Games and Frames: When Writing Is More Than Writing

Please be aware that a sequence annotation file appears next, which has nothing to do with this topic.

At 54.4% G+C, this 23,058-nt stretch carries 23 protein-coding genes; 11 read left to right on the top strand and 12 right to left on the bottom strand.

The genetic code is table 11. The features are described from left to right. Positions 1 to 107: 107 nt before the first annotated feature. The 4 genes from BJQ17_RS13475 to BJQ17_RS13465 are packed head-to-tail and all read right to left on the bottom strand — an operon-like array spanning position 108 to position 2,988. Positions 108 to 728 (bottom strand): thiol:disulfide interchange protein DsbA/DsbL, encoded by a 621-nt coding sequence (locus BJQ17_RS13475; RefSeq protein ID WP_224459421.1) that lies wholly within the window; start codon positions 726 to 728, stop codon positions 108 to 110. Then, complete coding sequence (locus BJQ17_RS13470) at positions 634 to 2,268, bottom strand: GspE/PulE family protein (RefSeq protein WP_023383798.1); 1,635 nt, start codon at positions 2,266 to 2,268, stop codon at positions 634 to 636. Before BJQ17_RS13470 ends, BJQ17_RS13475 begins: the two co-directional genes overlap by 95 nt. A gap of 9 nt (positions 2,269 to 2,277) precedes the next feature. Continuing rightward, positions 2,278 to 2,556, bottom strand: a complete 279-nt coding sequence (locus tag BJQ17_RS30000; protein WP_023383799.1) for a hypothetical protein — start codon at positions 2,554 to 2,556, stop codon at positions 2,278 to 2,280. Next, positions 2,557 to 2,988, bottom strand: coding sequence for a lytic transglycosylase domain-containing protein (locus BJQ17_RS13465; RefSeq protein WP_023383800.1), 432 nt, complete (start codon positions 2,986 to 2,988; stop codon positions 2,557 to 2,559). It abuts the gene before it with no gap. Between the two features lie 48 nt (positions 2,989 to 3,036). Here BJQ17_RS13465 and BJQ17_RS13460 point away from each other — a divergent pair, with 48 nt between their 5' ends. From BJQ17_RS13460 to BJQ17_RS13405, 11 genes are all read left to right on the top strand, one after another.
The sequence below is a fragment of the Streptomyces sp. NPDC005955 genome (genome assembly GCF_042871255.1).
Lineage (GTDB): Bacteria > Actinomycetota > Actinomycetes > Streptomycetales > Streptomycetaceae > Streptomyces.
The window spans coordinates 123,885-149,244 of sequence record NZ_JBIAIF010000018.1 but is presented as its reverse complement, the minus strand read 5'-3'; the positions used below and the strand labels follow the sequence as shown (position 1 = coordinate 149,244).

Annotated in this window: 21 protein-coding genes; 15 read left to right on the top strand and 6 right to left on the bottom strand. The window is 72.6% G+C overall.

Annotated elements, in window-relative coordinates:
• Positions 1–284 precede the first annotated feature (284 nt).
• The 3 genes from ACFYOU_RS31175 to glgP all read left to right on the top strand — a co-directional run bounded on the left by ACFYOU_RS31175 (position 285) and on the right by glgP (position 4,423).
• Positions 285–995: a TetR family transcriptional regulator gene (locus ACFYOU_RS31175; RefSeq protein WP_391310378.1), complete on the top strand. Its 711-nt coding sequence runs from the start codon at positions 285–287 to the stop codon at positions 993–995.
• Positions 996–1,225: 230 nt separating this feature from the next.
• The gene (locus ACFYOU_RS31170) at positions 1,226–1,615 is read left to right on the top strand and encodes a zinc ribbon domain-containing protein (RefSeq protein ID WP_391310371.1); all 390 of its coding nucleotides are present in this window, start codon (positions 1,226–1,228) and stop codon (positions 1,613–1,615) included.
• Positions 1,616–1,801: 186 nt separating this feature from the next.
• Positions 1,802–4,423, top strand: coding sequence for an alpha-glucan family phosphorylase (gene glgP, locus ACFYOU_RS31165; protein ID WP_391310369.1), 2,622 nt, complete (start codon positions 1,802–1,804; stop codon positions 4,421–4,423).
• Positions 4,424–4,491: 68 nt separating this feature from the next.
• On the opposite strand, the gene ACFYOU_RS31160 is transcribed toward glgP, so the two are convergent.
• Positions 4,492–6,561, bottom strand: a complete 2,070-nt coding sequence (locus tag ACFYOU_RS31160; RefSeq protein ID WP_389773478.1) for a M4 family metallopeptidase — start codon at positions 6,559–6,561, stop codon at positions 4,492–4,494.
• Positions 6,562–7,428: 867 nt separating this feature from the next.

In this chapter I introduce the key ideas in this book: that academic writing is a game-like social and political as well as discoursal practice that takes places within communities of practice, and that writers’ practices and identities in academic settings change over time. I frame the studies in this book in two ways. First, I present a “common sense” frame. I begin with a common sense view because this is where my own interests and insights began, and because I believe that I am not alone in having experienced and thought about academic writing from the perspective of one deeply engaged in the day-to-day practices of it. I then stand back and look at some of the same issues more theoretically, framing them in the voices of others. A third kind of frame grows out of these two, and forms my underlying assumptions about academic literacy practices-assumptions with which I began and continue my work in academic literacy, and assumptions that I continue to refine and revise. I conclude this introductory chapter with some thoughts on case study methodology and with a description of my own methods and procedures.